Posted by Greg Ferrara on October 24, 2012
Movie genres are notoriously malleable things. We all know what a western is until someone mentions that Star Wars is a horse opera in space or Outland is a remake of High Noon in a futuristic setting, and suddenly it doesn’t seem as clear anymore. Genres also cross streams constantly. A crime film can be a noir (Out of the Past), an epic drama (Once Upon a Time in America), a gangster film (Public Enemy), a comedy (Some Like it Hot, which also manages to work in rom-com while it’s at it) or any other number of multiple genre mash-ups with “crime” as the umbrella covering all the different subsets. In the end, horror is no different but no matter how many subgenres of horror there are (and there are plenty), horror can be efficiently broken down into two categories: Natural and Supernatural. Which side are you on?
What do I mean by natural and supernatural? Simple. Psycho, Jaws, Silence of the Lambs – Natural. Dracula, The Cat People, The Shining – Supernatural. The nebulous middle-zone comes in the science-fiction/horror combos. Frankenstein, The Thing from Another World and Cloverfield don’t deal in the supernatural (junk science and alien encounters, yes, but not the supernatural) yet they are fanciful and don’t deal in strict realism by any means. So where do they fall? For the sake of this discussion, I’m going to throw anything not normally encountered in the real world, i.e. attacking aliens and monsters and reconstructed people, into the supernatural category. That doesn’t mean those things couldn’t happen in the real world, just that, so far, a massive monster from outer space hasn’t attacked New York City while countless sharks have attacked people swimming in the ocean throughout history.
As to where I fall, it’s not so much a matter of which I like better but which I think defines horror for me personally, and that’s the supernatural. As far as quality goes, both sides have superb entries with both the supernatural The Shining and the natural Psycho occupying not just high positions in the horror canon but high positions in the general film canon as well with both making their way into the most recent Sight and Sound poll’s top 250 films. And I like both films equally well so it’s not an apple to orange match game of which side gets more votes. It’s just a general feeling that, frankly, I like my horror completely unreal and unrelated to my experiences here on the planet. We’ve all read stories, or watched news reports, of psycho killers cutting up some poor, unfortunate victim but not many of us (certainly not me) have come across a hotel that possesses its caretaker and visits the horrible visages of the dead upon the living. Supernatural horror takes me to a place of which I have literally no real-life experience, not even vicariously, and to me, that makes it all the more appealing.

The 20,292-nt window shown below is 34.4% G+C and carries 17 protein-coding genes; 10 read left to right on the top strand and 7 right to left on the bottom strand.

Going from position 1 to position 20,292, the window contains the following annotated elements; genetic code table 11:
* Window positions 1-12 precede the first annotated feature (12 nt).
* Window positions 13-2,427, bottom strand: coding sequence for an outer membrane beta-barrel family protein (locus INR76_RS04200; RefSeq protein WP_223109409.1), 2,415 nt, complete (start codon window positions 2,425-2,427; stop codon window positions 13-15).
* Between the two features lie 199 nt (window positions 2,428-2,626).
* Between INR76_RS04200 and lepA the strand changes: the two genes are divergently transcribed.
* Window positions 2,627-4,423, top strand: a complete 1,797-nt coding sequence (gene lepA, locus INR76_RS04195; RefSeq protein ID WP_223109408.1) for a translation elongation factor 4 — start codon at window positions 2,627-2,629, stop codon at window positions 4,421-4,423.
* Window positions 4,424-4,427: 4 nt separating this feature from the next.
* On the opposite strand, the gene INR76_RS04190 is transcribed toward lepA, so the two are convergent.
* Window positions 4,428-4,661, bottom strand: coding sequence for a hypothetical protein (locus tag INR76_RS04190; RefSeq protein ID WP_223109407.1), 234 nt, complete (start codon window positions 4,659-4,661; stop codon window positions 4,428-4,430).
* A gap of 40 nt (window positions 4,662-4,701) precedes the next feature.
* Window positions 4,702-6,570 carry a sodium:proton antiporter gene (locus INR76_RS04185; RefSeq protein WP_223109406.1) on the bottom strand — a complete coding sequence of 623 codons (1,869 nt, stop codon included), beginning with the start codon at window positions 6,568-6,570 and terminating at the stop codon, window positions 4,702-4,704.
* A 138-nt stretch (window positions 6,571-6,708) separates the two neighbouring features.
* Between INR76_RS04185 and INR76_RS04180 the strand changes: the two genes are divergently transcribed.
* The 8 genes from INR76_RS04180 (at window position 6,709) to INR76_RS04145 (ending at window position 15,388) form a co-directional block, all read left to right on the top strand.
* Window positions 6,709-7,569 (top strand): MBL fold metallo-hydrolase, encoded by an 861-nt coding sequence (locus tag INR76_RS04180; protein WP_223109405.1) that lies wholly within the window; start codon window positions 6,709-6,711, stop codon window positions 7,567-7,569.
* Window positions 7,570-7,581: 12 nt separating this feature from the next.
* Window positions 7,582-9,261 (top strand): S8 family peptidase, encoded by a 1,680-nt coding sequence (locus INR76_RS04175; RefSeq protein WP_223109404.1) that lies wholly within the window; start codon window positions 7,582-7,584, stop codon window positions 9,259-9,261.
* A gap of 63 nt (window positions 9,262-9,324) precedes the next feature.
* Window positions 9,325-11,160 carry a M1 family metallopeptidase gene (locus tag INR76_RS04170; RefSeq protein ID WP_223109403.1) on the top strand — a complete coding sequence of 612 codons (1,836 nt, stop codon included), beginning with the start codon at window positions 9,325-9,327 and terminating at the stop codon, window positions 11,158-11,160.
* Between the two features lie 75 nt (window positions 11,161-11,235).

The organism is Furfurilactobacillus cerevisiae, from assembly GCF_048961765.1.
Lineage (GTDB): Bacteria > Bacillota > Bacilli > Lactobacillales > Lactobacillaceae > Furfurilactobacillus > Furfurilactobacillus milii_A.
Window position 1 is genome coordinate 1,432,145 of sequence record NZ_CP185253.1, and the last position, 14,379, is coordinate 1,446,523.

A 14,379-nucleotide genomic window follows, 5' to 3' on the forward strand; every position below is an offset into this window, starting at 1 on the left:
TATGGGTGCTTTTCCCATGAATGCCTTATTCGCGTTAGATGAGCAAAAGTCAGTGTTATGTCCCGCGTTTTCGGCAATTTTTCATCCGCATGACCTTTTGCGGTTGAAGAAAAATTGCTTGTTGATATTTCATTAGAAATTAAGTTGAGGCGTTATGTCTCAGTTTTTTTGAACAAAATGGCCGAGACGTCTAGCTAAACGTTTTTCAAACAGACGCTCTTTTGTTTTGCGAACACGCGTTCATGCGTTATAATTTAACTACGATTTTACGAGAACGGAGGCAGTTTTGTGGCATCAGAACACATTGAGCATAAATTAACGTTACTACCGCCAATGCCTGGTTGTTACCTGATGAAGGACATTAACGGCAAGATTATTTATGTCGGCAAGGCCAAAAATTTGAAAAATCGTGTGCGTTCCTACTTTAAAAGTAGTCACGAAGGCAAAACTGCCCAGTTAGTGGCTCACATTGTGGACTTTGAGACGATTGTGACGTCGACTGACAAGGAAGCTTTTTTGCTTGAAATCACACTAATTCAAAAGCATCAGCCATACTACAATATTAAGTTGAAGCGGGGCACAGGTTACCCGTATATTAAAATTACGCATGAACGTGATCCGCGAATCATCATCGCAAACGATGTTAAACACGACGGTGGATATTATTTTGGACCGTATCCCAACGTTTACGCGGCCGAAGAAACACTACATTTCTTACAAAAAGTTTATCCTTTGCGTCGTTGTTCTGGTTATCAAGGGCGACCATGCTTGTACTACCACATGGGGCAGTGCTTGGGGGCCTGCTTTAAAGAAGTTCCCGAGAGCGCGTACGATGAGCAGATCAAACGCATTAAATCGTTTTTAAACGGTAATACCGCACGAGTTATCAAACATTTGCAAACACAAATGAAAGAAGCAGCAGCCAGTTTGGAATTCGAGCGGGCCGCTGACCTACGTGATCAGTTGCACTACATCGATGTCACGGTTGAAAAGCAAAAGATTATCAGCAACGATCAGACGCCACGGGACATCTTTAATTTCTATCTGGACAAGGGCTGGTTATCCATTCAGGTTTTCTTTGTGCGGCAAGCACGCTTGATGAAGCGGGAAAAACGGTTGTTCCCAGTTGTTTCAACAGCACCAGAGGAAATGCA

So while I can certainly appreciate that a movie like Jaws has many horrific elements, I get a little annoyed when I see it listed as horror. Sure, gruesome things happen in it to several people but it’s not a horror movie by my math, rather, it’s an adventure/thriller. By the same token, I would consider The Birds a horror film and that makes no sense at all by the logic I just applied to Jaws, i.e., animals, including birds, do occasionally attack people. But The Birds has a supernatural element to it, a feel that something’s not right and the world is at stake. Jaws, on the other hand, has no supernatural feel because the characters describing the shark’s behavior plant it firmly in the soil of realism.
But animal attack movies aren’t high on the list of popular horror anyway so to really deal with supernatural versus the natural we have to turn to the mad killer/psycho/slasher movie for the most popular of natural horror there is. And personally, I’m just not a fan. It’s not that I don’t love some of the work, like the aforementioned Psycho, it’s just that when I think “October,” and by extension, “Halloween,” I think ghosts and vampires, not guys with butcher knives. And it’s not the gore that’s the problem, either. Many a supernatural horror film is filled with bloody and gruesome deaths. But the gore in a natural horror film is undeniably married to a gritty realism that, perhaps, brings it all a little too close to watching real people die to make it entertaining.